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Severe Tropical Cyclone Katrina was a long-lived and erratic tropical cyclone, which moved around Australia during parts of January and February 1998. The initial system developed on 2 January and meandered within the Coral Sea between the Queensland coast and Vanuatu for the next three weeks. After its decay the remnants of Katrina moved westward over Cape York Peninsula, past the Northern Territory and into the Indian Ocean.

Severe Tropical Cyclone Katrina
Category 4 severe tropical cyclone (Aus scale)
Category 2 tropical cyclone (SSHWS)
Cyclone Katrina 1998.png
Satellite image of Katrina on January 13, 1998
Formed1 January 1998
Dissipated25 January 1998
Highest winds10-minute sustained: 165 km/h (105 mph)
1-minute sustained: 165 km/h (105 mph)
Lowest pressure940 hPa (mbar); 27.76 inHg
Fatalities2 total
Damage$8.66 million (1998 USD)
Areas affectedSolomon Islands, Vanuatu, Northern Australia
Part of the 1997–98 Australian region cyclone season and 1997–98 South Pacific cyclone season


Meteorological historyEdit

Map plotting the track and the intensity of the storm, according to the Saffir–Simpson scale

On 1 January, the Australian Bureau of Meteorology (BoM) started to monitor a tropical low, that had developed within the monsoon trough about 630 km (390 mi) to the east-northeast of Cairns in Queensland, Australia.[1][2] During that day the system moved south-eastwards, before it entered an area of weak steering flow, which made the system perform a small cyclonic loop over the next two days.[3][4][5] Early on 3 January the United States Joint Typhoon Warning Center initiated advisories on the system and designated it as Tropical Cyclone 12P.[4] This was after the system had rapidly intensified and a wind report of 57 km/h (35 mph) had been received from Lihou Reef.[4] At around the same time the BoM named the system Katrina, as it had become a Category 1 tropical cyclone on the Australian tropical cyclone intensity scale.[2][3] After the system was named an increase in the deep westerly flow to the north of the system, caused Katrina to start moving north-eastwards towards the South Pacific basin.[1] Over the next few days the system slowly intensified further as the systems inflow, was dominated by Cyclone Susan which was rapidly intensifying to the west of Vanuatu.[6] Susan's outflow also caused a moderate amount of vertical wind shear over Katrina, which helped to inhibit development of the system and weakened it slightly.[7][8]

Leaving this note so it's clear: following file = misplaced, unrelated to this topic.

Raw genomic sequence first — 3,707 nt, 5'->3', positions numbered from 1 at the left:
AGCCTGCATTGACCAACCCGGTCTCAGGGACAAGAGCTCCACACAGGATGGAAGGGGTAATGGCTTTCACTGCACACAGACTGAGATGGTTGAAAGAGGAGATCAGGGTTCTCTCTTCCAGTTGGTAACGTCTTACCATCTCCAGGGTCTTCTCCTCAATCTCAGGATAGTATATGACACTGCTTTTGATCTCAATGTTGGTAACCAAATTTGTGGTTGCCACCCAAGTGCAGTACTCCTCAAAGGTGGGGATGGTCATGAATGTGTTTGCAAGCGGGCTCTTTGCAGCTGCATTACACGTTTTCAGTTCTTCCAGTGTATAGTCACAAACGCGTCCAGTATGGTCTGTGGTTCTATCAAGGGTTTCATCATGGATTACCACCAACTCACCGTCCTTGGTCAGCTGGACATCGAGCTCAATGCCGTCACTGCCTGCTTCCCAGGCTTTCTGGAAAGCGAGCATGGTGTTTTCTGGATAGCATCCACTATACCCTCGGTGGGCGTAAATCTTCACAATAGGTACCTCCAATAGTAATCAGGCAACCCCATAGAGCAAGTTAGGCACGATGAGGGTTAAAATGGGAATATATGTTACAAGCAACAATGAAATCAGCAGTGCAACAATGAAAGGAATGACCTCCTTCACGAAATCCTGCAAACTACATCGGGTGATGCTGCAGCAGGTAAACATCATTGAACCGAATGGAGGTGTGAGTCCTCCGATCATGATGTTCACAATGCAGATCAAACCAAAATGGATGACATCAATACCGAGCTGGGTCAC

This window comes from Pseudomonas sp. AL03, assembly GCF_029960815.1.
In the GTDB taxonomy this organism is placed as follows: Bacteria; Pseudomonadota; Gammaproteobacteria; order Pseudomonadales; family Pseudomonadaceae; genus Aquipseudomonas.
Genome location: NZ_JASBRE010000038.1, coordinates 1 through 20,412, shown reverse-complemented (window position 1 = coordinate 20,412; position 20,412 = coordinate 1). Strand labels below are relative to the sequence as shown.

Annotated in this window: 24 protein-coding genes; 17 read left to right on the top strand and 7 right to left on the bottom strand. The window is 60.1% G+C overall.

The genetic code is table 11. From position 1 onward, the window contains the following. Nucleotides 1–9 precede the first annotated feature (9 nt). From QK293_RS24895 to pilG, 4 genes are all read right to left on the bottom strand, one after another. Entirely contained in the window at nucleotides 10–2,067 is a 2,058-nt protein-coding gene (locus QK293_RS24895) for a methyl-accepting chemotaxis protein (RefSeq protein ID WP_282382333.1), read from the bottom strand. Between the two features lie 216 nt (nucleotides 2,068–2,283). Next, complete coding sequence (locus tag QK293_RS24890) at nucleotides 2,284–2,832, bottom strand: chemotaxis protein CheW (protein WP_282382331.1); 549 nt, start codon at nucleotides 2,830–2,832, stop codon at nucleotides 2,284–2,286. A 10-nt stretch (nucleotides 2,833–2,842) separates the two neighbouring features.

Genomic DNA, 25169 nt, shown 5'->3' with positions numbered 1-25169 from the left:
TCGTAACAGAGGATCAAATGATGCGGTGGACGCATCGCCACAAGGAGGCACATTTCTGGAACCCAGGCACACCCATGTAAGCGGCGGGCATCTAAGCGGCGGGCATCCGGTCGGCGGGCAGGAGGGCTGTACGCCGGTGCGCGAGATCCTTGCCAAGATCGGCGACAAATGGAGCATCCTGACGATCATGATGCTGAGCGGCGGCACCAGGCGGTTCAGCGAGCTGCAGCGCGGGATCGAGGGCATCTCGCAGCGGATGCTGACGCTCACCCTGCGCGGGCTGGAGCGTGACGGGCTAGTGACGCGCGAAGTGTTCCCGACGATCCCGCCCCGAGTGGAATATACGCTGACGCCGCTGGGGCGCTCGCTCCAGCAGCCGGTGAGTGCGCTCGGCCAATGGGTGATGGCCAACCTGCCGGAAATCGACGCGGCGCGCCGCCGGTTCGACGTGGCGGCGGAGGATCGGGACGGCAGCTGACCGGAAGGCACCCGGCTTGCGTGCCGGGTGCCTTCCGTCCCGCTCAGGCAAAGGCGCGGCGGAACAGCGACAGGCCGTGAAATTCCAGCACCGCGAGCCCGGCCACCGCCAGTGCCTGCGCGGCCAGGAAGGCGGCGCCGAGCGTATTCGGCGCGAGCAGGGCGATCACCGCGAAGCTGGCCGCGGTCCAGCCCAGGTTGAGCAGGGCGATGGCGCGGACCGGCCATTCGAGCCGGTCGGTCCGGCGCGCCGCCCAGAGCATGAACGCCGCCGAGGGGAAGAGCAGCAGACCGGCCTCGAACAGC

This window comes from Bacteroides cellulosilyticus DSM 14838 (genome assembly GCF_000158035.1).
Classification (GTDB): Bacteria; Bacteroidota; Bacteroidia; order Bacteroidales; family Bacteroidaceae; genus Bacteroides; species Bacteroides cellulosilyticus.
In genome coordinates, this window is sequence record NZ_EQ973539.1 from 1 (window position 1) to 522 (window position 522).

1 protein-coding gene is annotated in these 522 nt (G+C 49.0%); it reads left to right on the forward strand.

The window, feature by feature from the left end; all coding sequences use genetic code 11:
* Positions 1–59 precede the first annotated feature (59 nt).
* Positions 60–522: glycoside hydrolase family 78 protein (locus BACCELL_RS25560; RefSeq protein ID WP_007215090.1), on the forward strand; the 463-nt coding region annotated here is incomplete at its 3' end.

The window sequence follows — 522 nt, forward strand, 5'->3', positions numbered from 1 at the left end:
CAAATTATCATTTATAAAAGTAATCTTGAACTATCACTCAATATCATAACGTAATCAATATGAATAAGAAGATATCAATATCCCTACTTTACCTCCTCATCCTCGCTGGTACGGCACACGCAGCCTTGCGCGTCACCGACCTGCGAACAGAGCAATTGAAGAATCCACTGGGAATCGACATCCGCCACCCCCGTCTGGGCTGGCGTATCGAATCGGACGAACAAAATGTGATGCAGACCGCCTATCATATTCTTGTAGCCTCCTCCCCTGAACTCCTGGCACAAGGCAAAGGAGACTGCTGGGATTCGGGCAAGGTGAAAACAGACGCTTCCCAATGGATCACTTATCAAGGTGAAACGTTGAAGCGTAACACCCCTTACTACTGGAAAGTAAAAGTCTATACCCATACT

Katrina crossed 160°E and moved into the South Pacific basin during 7 January where it was monitored by the Fiji Meteorological Service, as it passed about 90 km (55 mi) to the south of Rennell Island in the Solomon Islands.[3][9] The system subsequently started move south-eastwards towards the island nation of Vanuatu, as started to intensify quicker as Susan moved south-eastwards towards Fiji.[6][9] The system subsequently came to within 220 km (135 mi) of Vanuatu's northernmost island Espiritu Santo, before it recurved westwards during 9 January, because of a weakening of the monsoonal westerlies and the development of an anticyclone to the south of the system.[5][9] Later that day the FMS reported that the system had peaked as a Category 3 severe tropical cyclone, on the Australian scale with 10-minute sustained wind speeds of 150 km/h (90 mph).[3][9] The JTWC also reported during 9 January that the system had peaked with 1-minute sustained wind speeds of 165 km/h (105 mph), which made the system equivalent to a category 2 hurricane on the Saffir-Simpson hurricane wind scale.